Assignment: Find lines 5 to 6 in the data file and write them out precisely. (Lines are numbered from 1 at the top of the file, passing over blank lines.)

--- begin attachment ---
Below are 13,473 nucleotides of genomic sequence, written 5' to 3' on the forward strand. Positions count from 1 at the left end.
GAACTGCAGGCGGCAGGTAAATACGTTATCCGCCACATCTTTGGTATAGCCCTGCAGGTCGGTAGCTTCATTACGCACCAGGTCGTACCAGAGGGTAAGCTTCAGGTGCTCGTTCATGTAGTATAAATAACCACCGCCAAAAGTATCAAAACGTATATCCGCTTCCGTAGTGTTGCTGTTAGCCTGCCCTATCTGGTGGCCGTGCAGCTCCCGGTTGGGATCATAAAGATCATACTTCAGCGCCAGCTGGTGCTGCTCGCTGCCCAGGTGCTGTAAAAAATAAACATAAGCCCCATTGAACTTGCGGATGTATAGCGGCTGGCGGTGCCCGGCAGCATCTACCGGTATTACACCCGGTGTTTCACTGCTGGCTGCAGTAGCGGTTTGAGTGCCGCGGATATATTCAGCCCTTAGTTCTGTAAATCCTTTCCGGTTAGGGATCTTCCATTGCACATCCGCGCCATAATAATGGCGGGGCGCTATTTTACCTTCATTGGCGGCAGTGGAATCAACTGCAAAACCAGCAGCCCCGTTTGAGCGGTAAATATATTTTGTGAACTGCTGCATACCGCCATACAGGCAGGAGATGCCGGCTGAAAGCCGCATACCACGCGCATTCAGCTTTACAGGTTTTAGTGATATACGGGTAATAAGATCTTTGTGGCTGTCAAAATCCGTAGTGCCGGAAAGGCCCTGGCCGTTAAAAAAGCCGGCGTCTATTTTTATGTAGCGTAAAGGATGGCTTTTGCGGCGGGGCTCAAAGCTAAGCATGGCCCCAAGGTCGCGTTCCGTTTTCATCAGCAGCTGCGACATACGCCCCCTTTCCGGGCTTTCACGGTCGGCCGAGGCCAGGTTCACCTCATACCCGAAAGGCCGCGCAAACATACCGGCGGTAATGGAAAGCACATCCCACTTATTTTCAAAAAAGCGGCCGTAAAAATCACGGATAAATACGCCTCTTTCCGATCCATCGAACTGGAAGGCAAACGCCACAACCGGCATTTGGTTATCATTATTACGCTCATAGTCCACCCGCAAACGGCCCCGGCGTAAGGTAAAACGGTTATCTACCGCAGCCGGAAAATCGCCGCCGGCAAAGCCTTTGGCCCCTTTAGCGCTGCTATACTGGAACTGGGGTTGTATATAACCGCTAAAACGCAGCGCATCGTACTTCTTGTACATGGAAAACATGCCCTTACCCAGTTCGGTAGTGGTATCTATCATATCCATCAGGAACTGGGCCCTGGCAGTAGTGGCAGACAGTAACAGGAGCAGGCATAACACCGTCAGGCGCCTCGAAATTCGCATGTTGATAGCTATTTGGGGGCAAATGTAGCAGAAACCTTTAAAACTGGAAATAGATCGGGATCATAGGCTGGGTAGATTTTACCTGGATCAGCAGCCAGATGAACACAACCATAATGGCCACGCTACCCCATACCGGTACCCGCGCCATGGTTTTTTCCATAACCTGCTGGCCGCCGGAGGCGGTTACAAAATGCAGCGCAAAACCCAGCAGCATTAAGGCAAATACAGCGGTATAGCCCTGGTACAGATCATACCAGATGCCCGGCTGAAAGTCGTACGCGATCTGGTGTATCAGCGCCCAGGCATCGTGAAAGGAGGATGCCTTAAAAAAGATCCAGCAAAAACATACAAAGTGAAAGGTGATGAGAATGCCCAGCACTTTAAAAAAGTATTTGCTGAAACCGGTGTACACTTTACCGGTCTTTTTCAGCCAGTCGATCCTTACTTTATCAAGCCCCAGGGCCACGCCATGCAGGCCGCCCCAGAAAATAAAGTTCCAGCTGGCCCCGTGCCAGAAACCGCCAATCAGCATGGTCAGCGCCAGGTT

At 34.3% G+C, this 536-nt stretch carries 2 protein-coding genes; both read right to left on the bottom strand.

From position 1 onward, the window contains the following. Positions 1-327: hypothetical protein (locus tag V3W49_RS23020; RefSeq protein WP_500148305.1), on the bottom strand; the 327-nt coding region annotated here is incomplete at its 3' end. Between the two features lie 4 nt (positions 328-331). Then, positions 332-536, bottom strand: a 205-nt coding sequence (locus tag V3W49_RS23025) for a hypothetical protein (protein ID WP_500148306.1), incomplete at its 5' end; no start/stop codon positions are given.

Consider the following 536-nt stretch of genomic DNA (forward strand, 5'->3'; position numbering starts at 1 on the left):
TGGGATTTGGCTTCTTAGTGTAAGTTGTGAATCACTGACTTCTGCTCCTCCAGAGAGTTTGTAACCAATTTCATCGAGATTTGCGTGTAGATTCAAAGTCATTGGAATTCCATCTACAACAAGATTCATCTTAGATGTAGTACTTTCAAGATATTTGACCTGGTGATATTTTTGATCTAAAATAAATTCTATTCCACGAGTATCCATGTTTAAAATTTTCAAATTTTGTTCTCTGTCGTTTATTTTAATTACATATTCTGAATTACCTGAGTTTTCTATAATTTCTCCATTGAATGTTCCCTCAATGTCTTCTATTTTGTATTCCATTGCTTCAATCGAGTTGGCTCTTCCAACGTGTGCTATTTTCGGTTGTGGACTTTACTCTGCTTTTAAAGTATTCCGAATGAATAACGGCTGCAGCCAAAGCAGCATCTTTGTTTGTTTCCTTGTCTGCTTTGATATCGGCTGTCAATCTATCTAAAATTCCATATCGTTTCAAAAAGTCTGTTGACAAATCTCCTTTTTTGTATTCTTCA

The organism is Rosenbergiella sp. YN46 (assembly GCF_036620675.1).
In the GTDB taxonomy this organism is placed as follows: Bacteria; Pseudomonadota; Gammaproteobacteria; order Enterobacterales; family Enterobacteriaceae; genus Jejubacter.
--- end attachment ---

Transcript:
Consider the following 536-nt stretch of genomic DNA (forward strand, 5'->3'; position numbering starts at 1 on the left):
TGGGATTTGGCTTCTTAGTGTAAGTTGTGAATCACTGACTTCTGCTCCTCCAGAGAGTTTGTAACCAATTTCATCGAGATTTGCGTGTAGATTCAAAGTCATTGGAATTCCATCTACAACAAGATTCATCTTAGATGTAGTACTTTCAAGATATTTGACCTGGTGATATTTTTGATCTAAAATAAATTCTATTCCACGAGTATCCATGTTTAAAATTTTCAAATTTTGTTCTCTGTCGTTTATTTTAATTACATATTCTGAATTACCTGAGTTTTCTATAATTTCTCCATTGAATGTTCCCTCAATGTCTTCTATTTTGTATTCCATTGCTTCAATCGAGTTGGCTCTTCCAACGTGTGCTATTTTCGGTTGTGGACTTTACTCTGCTTTTAAAGTATTCCGAATGAATAACGGCTGCAGCCAAAGCAGCATCTTTGTTTGTTTCCTTGTCTGCTTTGATATCGGCTGTCAATCTATCTAAAATTCCATATCGTTTCAAAAAGTCTGTTGACAAATCTCCTTTTTTGTATTCTTCA